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E03495: Theodoret of Cyrrhus sends five letters, inviting his correspondents to celebrate the dedication of a church at Cyrrhus, built to house relics of Apostles and Prophets. Written in Cyrrhus (north Syria), 423/449.

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posted on 24.07.2017, 00:00 by erizos
Theodoret of Cyrrhus, Letters

Collectio Patmensis 35

ΡΩΜΥΛῼ
Καὶ πατέρες τῶν σωφρονούντων παίδων οἰκειοῦνται τὴν εὔκλειαν καὶ δεσπόται τῶν εὔνων οἰκετῶν περὶ πολλοῦ ποιοῦνται τὴν θεραπείαν. Εἰ δὲ παρ’ ἀνθρώποις τοιοῦτος πολιτεύεται νόμος, ἔνθα φθόνος πολλάκις κρατεῖ, πολλῷ μᾶλλον ἐπὶ Θεοῦ τοῦ ἀγαθοῦ καὶ ἀπαθῶς πάντας εὐεργετεῖν πεφυκότος. Διὸ νῦν μὲν Ἀβραὰμ λέγει· Εὐλογήσω τοὺς εὐλογοῦντάς σε, νῦν δὲ τοῖς ἱεροῖς ἀποστόλοις· Ὁ δεχόμενος ὑμᾶς, ἐμὲ δέχεται· Ἐπειδὴ τοίνυν οἰκείαν ἡγεῖται τὴν τῶν τροφίμων τιμήν, παρακλήθητι, θαυμασιώτατε, τοὺς Προφήτας αὐτοῦ, τοὺς ἁγίους Ἀποστόλους τῇ παρουσίᾳ τιμῆσαι.

‘To Romylos.
The fathers of well-behaved children appropriate their good fame, and the masters of loyal servants take pride in their service. Now, if this rule applies to human society where malice often prevails, it much more does to God who is good and naturally disposed to benefit all people without bias. For that reason Abraham says: I will bless those who bless you [Gen. 12:3]. And now [Christ says] to the Apostles: He who receives you receives Me [Matt. 10:40]. Therefore, since He regards the honour bestowed upon His servants as being His own, accept, most admirable man, our invitation to honour by your presence His Prophets and Apostles.


Collectio Patmensis 36

ΘΕΟΔΟΤῼ ΑΡΧΟΝΤΙ. 
Παιδίοις μὲν ἡ μορμὼ φοβερά, μειρακίοις δὲ παιδαγωγοὶ καὶ διδάσκαλοι, τοῖς δὲ εἰς ἄνδρας τελοῦσι ἤδη πάντων ἐστὶ φοβερώτατον δικαστὴς καὶ βῆμα καὶ κήρυκες καὶ ῥαβδοῦχοι καὶ εἰσπράξεις· ἂν δὲ δὴ καὶ ἀπορία τούτοις προσῇ, διπλοῦν τὸ δέος γίνεται. Τί δήποτε ταῦτα διεξῆλθον, ἐγὼ τὴν σὴν ἀρετὴν διδάξω. Ἐγκαίνια τῶν ἀποστολικῶν καὶ προφητικῶν σηκῶν τῇ τεσσαρεσκαιδεκάτῃ τοῦ Γορπιαίου μηνός, Θεοῦ νεύοντος, προσδοκῶμεν ἐπιτελέσαι. Δεδίασι δὲ τὴν σὴν παρουσίαν οἱ παρ’ ἡμῖν, ὡς ἔφην, πολιτευόμενοι. Δεδίασι δὲ οὐ τὸν πραότατον Θεόδοτον, ἀλλ’ ὃ περίκεισαι τῆς ἀρχῆς προσωπεῖον· οὗ χωρίς, πολλοῦ ἂν ἐπριάμεθα καὶ παρεῖναι ἡμῖν ἑορτάζουσι καὶ κοινωνεῖν τῆς πανηγύρεως καὶ τὴν πόλιν κοσμεῖν καὶ κορυφαῖον εἶναι τῶν συνιόντων. Παρακλήθητι τοίνυν, ὦ ἄριστε, ἱερομηνίᾳ τὸν Γορπιαῖον δοῦναι καὶ τοῦτον ἀναθεῖναι Θεῷ καὶ τοῖς τοῦ Θεοῦ ἐρασταῖς καὶ ἐρωμένοις. Οὕτω γὰρ καὶ ἀπὼν κοινωνήσεις τῆς πανηγύρεως, ἡσυχίᾳ καὶ ἀνακωχῇ τοὺς ἁγίους Ἀποστόλους καὶ Προφήτας γεραίρων, καὶ τῆς παρ’ αὐτῶν εὐλογίας ἀπολαύσεις, καὶ <τὸν> Θεὸν θεραπεύσεις τὸν τῇ τιμῇ τῶν ἁγίων τερπόμενον, χαριῇ δὲ καὶ ἡμῖν τοῖς εἰρήνην καὶ θυμηδίαν κεχυμένην ἐν τῇ ἑορτῇ ἐκείνῃ ἐφιεμένοις καὶ εὐχομένοις.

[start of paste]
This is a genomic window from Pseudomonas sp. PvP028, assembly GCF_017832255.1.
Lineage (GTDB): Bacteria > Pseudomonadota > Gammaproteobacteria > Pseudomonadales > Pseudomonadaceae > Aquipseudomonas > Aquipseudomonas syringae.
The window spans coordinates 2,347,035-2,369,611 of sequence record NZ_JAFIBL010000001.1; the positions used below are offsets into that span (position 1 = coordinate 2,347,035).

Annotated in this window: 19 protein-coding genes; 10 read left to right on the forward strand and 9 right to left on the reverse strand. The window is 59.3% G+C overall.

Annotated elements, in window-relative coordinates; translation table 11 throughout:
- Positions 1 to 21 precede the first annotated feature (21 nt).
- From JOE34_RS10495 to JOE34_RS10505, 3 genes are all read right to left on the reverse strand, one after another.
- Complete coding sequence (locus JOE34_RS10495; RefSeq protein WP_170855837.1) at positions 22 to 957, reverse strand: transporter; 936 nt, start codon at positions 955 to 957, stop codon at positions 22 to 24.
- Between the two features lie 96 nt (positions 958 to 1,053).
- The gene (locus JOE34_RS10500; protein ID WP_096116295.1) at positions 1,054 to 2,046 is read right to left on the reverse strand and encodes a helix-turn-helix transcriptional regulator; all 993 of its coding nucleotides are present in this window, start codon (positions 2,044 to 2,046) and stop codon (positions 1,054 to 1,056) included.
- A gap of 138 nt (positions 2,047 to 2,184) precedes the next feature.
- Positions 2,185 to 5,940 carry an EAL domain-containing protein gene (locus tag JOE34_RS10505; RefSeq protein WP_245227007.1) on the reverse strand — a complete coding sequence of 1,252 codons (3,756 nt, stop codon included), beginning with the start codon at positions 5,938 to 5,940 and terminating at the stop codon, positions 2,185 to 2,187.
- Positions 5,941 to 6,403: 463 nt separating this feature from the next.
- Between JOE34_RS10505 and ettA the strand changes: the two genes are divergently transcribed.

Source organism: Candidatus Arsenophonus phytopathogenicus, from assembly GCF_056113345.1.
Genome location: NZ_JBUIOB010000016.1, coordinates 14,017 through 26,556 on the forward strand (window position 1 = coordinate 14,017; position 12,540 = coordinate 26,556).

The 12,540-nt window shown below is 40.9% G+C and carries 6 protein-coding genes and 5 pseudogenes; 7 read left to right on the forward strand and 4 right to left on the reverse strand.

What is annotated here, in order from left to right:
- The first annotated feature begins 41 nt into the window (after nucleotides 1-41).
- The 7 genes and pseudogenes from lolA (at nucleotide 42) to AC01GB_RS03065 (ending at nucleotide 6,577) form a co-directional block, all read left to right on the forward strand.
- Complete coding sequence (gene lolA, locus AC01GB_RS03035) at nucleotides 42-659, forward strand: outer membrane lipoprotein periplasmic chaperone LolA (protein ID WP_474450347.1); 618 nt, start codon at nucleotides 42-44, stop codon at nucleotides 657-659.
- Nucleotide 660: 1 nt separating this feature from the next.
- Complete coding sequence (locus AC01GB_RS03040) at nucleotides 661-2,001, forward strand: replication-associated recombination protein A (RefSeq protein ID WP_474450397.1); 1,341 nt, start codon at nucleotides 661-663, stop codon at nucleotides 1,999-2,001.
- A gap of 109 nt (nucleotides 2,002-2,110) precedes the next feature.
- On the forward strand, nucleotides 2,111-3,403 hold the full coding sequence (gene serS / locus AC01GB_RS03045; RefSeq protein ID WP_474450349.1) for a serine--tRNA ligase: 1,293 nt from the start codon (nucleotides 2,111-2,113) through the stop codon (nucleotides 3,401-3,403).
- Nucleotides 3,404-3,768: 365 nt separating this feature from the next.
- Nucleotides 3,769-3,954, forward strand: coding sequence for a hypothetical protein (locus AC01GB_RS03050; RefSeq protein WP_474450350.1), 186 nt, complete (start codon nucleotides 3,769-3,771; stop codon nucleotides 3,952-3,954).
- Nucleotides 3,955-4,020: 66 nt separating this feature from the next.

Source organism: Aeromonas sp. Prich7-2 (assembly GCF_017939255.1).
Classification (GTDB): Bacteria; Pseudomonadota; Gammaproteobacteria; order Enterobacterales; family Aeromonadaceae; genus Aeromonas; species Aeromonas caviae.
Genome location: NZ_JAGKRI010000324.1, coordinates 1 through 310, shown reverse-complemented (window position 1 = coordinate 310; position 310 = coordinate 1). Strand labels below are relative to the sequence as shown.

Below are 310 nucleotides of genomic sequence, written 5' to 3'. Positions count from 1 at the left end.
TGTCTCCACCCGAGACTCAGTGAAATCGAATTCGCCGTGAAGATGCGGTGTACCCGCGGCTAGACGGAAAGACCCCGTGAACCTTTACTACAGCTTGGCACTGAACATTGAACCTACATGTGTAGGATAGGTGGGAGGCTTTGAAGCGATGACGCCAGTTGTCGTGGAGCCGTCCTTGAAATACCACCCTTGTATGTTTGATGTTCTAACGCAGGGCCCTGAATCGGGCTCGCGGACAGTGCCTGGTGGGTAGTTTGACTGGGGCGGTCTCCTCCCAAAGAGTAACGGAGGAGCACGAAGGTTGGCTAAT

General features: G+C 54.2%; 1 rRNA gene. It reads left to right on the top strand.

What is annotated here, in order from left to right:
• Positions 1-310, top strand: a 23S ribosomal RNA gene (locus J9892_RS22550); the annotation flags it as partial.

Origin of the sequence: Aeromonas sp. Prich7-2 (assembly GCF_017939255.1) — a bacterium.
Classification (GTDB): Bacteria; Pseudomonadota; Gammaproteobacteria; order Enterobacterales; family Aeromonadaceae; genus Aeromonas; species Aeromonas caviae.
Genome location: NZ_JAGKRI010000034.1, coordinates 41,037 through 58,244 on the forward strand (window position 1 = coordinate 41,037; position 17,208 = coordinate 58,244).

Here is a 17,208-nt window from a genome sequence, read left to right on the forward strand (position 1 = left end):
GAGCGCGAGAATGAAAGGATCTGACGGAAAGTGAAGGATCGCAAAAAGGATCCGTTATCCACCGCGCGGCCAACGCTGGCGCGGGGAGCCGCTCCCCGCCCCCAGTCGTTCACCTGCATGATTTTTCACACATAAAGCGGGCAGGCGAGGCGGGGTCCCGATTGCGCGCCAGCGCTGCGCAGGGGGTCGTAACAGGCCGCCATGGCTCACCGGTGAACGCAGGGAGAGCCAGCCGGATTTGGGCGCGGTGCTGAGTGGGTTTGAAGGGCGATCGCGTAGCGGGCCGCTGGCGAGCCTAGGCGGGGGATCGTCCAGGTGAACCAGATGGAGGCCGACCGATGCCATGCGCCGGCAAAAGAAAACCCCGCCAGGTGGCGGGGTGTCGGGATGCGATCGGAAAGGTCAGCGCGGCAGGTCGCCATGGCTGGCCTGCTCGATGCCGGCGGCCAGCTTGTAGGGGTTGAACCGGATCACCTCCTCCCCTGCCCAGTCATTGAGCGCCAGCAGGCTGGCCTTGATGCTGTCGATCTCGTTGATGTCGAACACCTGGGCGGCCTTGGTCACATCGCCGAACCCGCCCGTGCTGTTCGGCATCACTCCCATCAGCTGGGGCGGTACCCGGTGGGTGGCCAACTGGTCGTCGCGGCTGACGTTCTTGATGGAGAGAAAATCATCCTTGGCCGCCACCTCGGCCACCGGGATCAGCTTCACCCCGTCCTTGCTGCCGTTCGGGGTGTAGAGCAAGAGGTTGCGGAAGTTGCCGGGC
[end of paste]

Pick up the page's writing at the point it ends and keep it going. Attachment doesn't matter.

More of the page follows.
‘To Theodotos, the official.
Little children are afraid of the bugbear, young boys of their preceptors and teachers, while for those counted among adults the most fearsome of all things is a judge, the tribunal, criers, policemen, and tax collections. And if, in addition, they happen to be poor, their fear is doubled. Why I have said these things I shall now explain to your Virtue. We are looking forward to celebrating the dedication of the shrine(s) of the Apostles and Prophets, God willing, on the fourteenth of the month Gorpiaios [August/September]. Now, as I have said, our magistrates fear your presence. But what they dread is not the sweet man Theodotos, but the mask of authority surrounding you. Were it not for it, we would most enjoy having you present among us in our celebration, to share in our feast, honour our city, and be the chief of our visitors. Therefore, excellent man, vouchsafe to keep a holiday in Gorpiaios and dedicate it to God and to the men who loved and were loved by God. Thus you will at the same time participate in the festival, even in your absence, honouring the holy Apostles and Prophets by your resting and holiday, you will enjoy their blessing, you will serve God who takes pleasure in the honour of His saints, and you will also do a great favour to us who wish and look forward to having peace and relaxed cheerfulness during that celebration.’


Collectio Sirmondiana 66

ΑΕΡΙῼ ΣΟΦΙΣΤῌ.
Εἰς τὴν τριπόθητον ὑμᾶς πανήγυριν ἡ τετοκυῖα καὶ θρεψαμένη καλεῖ. Ὁ γὰρ ἱερὸς σηκὸς καὶ τὸν ὄροφον ἔλαβε, καὶ τὸν προσήκοντα κόσμον προσέλαβε καὶ τοὺς οἰκήτορας οἷς ἐδομήθη ποθεῖ. Ἀπόστολοι δὲ οὗτοι καὶ προφῆται, Παλαιᾶς καὶ Καινῆς Διαθήκης μεγαλόφωνοι κήρυκες. Κοσμήσατε τοίνυν τῇ παρουσίᾳ τὴν ἑορτήν, καὶ τὰς ἐκ ταύτης ἀναβλυζούσας εὐλογίας ἀρύσασθε καὶ θυμηρεστέραν ἡμῖν ἐργάσασθε τὴν πανήγυριν.

‘To the sophist Aerios
The city which gave birth to you and raised you invites you to its highly desirable festival. For the holy shrine has received its roof, taken on its ornament, and yearns for the dwellers it has been built for. These are Apostles and Prophets, loud heralds of the Old and New Testaments. Therefore, adorn our celebration with your presence, draw from the blessing that gushes forth from it, and render our feast even more joyful.’


Collectio Sirmondiana 67

ΜΑΡΑΝᾼ.